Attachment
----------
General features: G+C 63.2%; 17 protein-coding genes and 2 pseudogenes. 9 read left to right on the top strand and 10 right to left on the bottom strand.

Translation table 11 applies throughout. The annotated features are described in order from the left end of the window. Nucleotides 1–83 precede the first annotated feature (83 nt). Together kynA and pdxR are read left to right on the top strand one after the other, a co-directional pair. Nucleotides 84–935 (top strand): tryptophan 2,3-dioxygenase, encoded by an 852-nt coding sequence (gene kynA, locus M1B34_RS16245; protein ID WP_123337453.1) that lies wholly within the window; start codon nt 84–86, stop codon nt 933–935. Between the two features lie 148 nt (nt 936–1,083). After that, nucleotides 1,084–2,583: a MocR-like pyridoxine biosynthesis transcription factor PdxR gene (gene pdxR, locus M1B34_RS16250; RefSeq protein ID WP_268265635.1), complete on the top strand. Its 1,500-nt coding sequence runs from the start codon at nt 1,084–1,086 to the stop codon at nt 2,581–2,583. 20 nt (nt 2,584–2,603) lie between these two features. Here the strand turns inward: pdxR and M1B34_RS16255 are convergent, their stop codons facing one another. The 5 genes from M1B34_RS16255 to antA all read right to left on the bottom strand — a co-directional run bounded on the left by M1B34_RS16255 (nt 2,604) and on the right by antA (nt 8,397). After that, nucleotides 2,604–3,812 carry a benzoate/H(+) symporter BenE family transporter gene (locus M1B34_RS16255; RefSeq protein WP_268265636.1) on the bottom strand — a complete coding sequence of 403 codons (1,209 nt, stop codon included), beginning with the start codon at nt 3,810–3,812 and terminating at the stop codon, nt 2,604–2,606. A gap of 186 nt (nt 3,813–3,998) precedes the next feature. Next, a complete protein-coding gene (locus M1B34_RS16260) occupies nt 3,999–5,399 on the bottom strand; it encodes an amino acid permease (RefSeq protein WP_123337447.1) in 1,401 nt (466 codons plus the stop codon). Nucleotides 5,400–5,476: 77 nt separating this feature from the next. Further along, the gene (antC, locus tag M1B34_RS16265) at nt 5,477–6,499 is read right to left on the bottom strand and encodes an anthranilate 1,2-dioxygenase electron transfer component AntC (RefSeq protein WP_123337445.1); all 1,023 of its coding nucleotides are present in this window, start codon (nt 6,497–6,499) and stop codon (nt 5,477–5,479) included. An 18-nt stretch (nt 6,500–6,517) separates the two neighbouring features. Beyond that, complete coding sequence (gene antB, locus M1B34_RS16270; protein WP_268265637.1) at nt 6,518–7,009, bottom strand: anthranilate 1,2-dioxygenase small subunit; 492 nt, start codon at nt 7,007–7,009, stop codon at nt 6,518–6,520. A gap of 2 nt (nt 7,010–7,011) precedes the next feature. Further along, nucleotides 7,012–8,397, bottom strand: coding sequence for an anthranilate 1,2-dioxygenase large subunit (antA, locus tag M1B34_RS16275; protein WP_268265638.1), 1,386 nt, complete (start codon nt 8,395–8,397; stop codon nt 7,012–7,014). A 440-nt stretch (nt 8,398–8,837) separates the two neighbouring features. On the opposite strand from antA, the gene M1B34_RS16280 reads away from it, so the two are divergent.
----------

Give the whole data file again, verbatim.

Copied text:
General features: G+C 63.2%; 17 protein-coding genes and 2 pseudogenes. 9 read left to right on the top strand and 10 right to left on the bottom strand.

Translation table 11 applies throughout. The annotated features are described in order from the left end of the window. Nucleotides 1–83 precede the first annotated feature (83 nt). Together kynA and pdxR are read left to right on the top strand one after the other, a co-directional pair. Nucleotides 84–935 (top strand): tryptophan 2,3-dioxygenase, encoded by an 852-nt coding sequence (gene kynA, locus M1B34_RS16245; protein ID WP_123337453.1) that lies wholly within the window; start codon nt 84–86, stop codon nt 933–935. Between the two features lie 148 nt (nt 936–1,083). After that, nucleotides 1,084–2,583: a MocR-like pyridoxine biosynthesis transcription factor PdxR gene (gene pdxR, locus M1B34_RS16250; RefSeq protein ID WP_268265635.1), complete on the top strand. Its 1,500-nt coding sequence runs from the start codon at nt 1,084–1,086 to the stop codon at nt 2,581–2,583. 20 nt (nt 2,584–2,603) lie between these two features. Here the strand turns inward: pdxR and M1B34_RS16255 are convergent, their stop codons facing one another. The 5 genes from M1B34_RS16255 to antA all read right to left on the bottom strand — a co-directional run bounded on the left by M1B34_RS16255 (nt 2,604) and on the right by antA (nt 8,397). After that, nucleotides 2,604–3,812 carry a benzoate/H(+) symporter BenE family transporter gene (locus M1B34_RS16255; RefSeq protein WP_268265636.1) on the bottom strand — a complete coding sequence of 403 codons (1,209 nt, stop codon included), beginning with the start codon at nt 3,810–3,812 and terminating at the stop codon, nt 2,604–2,606. A gap of 186 nt (nt 3,813–3,998) precedes the next feature. Next, a complete protein-coding gene (locus M1B34_RS16260) occupies nt 3,999–5,399 on the bottom strand; it encodes an amino acid permease (RefSeq protein WP_123337447.1) in 1,401 nt (466 codons plus the stop codon). Nucleotides 5,400–5,476: 77 nt separating this feature from the next. Further along, the gene (antC, locus tag M1B34_RS16265) at nt 5,477–6,499 is read right to left on the bottom strand and encodes an anthranilate 1,2-dioxygenase electron transfer component AntC (RefSeq protein WP_123337445.1); all 1,023 of its coding nucleotides are present in this window, start codon (nt 6,497–6,499) and stop codon (nt 5,477–5,479) included. An 18-nt stretch (nt 6,500–6,517) separates the two neighbouring features. Beyond that, complete coding sequence (gene antB, locus M1B34_RS16270; protein WP_268265637.1) at nt 6,518–7,009, bottom strand: anthranilate 1,2-dioxygenase small subunit; 492 nt, start codon at nt 7,007–7,009, stop codon at nt 6,518–6,520. A gap of 2 nt (nt 7,010–7,011) precedes the next feature. Further along, nucleotides 7,012–8,397, bottom strand: coding sequence for an anthranilate 1,2-dioxygenase large subunit (antA, locus tag M1B34_RS16275; protein WP_268265638.1), 1,386 nt, complete (start codon nt 8,395–8,397; stop codon nt 7,012–7,014). A 440-nt stretch (nt 8,398–8,837) separates the two neighbouring features. On the opposite strand from antA, the gene M1B34_RS16280 reads away from it, so the two are divergent.